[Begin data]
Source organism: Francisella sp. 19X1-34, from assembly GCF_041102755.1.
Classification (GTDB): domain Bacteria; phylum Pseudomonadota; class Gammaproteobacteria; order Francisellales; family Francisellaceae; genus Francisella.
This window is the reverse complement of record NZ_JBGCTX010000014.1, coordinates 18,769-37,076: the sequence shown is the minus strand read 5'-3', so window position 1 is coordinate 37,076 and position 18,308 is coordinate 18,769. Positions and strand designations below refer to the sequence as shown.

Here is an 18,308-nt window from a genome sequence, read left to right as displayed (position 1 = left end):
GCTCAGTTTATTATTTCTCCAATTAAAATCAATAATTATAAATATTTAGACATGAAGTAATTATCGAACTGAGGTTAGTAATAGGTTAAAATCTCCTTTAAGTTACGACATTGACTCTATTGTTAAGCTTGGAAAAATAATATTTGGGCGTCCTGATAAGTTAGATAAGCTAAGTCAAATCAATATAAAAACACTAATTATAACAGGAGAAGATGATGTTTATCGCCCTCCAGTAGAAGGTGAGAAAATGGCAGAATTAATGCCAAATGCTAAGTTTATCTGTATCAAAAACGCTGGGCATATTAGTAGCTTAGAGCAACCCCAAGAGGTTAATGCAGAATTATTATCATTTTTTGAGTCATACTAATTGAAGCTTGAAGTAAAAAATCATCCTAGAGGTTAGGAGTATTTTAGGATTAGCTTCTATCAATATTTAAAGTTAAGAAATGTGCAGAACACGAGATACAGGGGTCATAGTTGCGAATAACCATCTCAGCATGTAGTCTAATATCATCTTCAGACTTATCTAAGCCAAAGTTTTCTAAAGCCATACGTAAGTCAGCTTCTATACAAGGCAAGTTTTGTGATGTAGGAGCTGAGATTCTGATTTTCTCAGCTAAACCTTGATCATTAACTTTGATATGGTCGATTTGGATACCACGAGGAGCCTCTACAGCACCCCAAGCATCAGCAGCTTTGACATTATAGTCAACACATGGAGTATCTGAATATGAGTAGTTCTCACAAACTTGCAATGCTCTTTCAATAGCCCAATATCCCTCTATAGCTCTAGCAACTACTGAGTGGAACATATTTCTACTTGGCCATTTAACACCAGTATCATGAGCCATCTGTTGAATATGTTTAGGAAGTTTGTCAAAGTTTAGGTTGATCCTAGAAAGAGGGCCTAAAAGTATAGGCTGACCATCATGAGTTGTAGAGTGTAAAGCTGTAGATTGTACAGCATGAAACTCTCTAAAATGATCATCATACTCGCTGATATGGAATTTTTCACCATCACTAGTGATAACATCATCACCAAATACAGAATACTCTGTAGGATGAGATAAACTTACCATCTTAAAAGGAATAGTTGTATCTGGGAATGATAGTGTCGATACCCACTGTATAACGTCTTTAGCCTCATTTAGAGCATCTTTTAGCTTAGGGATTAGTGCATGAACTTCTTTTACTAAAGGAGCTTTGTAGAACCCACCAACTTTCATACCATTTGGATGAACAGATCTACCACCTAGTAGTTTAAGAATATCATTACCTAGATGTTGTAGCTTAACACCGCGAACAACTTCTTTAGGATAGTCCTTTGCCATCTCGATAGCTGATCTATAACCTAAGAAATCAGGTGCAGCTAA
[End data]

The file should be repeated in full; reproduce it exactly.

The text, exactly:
Source organism: Francisella sp. 19X1-34, from assembly GCF_041102755.1.
Classification (GTDB): domain Bacteria; phylum Pseudomonadota; class Gammaproteobacteria; order Francisellales; family Francisellaceae; genus Francisella.
This window is the reverse complement of record NZ_JBGCTX010000014.1, coordinates 18,769-37,076: the sequence shown is the minus strand read 5'-3', so window position 1 is coordinate 37,076 and position 18,308 is coordinate 18,769. Positions and strand designations below refer to the sequence as shown.

Here is an 18,308-nt window from a genome sequence, read left to right as displayed (position 1 = left end):
GCTCAGTTTATTATTTCTCCAATTAAAATCAATAATTATAAATATTTAGACATGAAGTAATTATCGAACTGAGGTTAGTAATAGGTTAAAATCTCCTTTAAGTTACGACATTGACTCTATTGTTAAGCTTGGAAAAATAATATTTGGGCGTCCTGATAAGTTAGATAAGCTAAGTCAAATCAATATAAAAACACTAATTATAACAGGAGAAGATGATGTTTATCGCCCTCCAGTAGAAGGTGAGAAAATGGCAGAATTAATGCCAAATGCTAAGTTTATCTGTATCAAAAACGCTGGGCATATTAGTAGCTTAGAGCAACCCCAAGAGGTTAATGCAGAATTATTATCATTTTTTGAGTCATACTAATTGAAGCTTGAAGTAAAAAATCATCCTAGAGGTTAGGAGTATTTTAGGATTAGCTTCTATCAATATTTAAAGTTAAGAAATGTGCAGAACACGAGATACAGGGGTCATAGTTGCGAATAACCATCTCAGCATGTAGTCTAATATCATCTTCAGACTTATCTAAGCCAAAGTTTTCTAAAGCCATACGTAAGTCAGCTTCTATACAAGGCAAGTTTTGTGATGTAGGAGCTGAGATTCTGATTTTCTCAGCTAAACCTTGATCATTAACTTTGATATGGTCGATTTGGATACCACGAGGAGCCTCTACAGCACCCCAAGCATCAGCAGCTTTGACATTATAGTCAACACATGGAGTATCTGAATATGAGTAGTTCTCACAAACTTGCAATGCTCTTTCAATAGCCCAATATCCCTCTATAGCTCTAGCAACTACTGAGTGGAACATATTTCTACTTGGCCATTTAACACCAGTATCATGAGCCATCTGTTGAATATGTTTAGGAAGTTTGTCAAAGTTTAGGTTGATCCTAGAAAGAGGGCCTAAAAGTATAGGCTGACCATCATGAGTTGTAGAGTGTAAAGCTGTAGATTGTACAGCATGAAACTCTCTAAAATGATCATCATACTCGCTGATATGGAATTTTTCACCATCACTAGTGATAACATCATCACCAAATACAGAATACTCTGTAGGATGAGATAAACTTACCATCTTAAAAGGAATAGTTGTATCTGGGAATGATAGTGTCGATACCCACTGTATAACGTCTTTAGCCTCATTTAGAGCATCTTTTAGCTTAGGGATTAGTGCATGAACTTCTTTTACTAAAGGAGCTTTGTAGAACCCACCAACTTTCATACCATTTGGATGAACAGATCTACCACCTAGTAGTTTAAGAATATCATTACCTAGATGTTGTAGCTTAACACCGCGAACAACTTCTTTAGGATAGTCCTTTGCCATCTCGATAGCTGATCTATAACCTAAGAAATCAGGTGCAGCTAA